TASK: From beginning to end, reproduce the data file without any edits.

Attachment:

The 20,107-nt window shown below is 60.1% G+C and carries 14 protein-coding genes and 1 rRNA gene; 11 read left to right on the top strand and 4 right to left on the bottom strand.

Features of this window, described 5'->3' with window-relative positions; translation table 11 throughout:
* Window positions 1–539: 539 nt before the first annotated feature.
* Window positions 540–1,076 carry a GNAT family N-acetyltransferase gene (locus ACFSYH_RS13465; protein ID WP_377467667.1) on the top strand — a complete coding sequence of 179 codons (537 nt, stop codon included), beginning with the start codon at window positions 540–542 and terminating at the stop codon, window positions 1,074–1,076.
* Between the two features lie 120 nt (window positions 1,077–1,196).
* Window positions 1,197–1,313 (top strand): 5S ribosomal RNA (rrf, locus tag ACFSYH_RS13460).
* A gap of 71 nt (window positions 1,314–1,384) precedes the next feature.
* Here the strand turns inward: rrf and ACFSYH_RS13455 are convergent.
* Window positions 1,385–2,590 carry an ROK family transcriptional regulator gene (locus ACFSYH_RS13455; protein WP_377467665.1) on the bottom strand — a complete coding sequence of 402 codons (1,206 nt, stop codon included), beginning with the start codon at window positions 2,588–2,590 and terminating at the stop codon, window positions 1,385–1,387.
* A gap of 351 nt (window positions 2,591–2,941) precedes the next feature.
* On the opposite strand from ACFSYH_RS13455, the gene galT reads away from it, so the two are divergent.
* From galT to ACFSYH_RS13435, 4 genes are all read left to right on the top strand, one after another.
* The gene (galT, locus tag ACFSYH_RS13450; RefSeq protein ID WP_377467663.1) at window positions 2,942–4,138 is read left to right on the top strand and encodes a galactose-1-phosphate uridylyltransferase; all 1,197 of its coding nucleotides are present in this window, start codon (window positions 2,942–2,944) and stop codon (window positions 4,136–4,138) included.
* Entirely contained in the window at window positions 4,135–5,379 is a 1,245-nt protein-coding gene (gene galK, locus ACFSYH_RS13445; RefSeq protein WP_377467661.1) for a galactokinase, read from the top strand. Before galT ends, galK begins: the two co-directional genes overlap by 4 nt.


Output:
The 20,107-nt window shown below is 60.1% G+C and carries 14 protein-coding genes and 1 rRNA gene; 11 read left to right on the top strand and 4 right to left on the bottom strand.

Features of this window, described 5'->3' with window-relative positions; translation table 11 throughout:
* Window positions 1–539: 539 nt before the first annotated feature.
* Window positions 540–1,076 carry a GNAT family N-acetyltransferase gene (locus ACFSYH_RS13465; protein ID WP_377467667.1) on the top strand — a complete coding sequence of 179 codons (537 nt, stop codon included), beginning with the start codon at window positions 540–542 and terminating at the stop codon, window positions 1,074–1,076.
* Between the two features lie 120 nt (window positions 1,077–1,196).
* Window positions 1,197–1,313 (top strand): 5S ribosomal RNA (rrf, locus tag ACFSYH_RS13460).
* A gap of 71 nt (window positions 1,314–1,384) precedes the next feature.
* Here the strand turns inward: rrf and ACFSYH_RS13455 are convergent.
* Window positions 1,385–2,590 carry an ROK family transcriptional regulator gene (locus ACFSYH_RS13455; protein WP_377467665.1) on the bottom strand — a complete coding sequence of 402 codons (1,206 nt, stop codon included), beginning with the start codon at window positions 2,588–2,590 and terminating at the stop codon, window positions 1,385–1,387.
* A gap of 351 nt (window positions 2,591–2,941) precedes the next feature.
* On the opposite strand from ACFSYH_RS13455, the gene galT reads away from it, so the two are divergent.
* From galT to ACFSYH_RS13435, 4 genes are all read left to right on the top strand, one after another.
* The gene (galT, locus tag ACFSYH_RS13450; RefSeq protein ID WP_377467663.1) at window positions 2,942–4,138 is read left to right on the top strand and encodes a galactose-1-phosphate uridylyltransferase; all 1,197 of its coding nucleotides are present in this window, start codon (window positions 2,942–2,944) and stop codon (window positions 4,136–4,138) included.
* Entirely contained in the window at window positions 4,135–5,379 is a 1,245-nt protein-coding gene (gene galK, locus ACFSYH_RS13445; RefSeq protein WP_377467661.1) for a galactokinase, read from the top strand. Before galT ends, galK begins: the two co-directional genes overlap by 4 nt.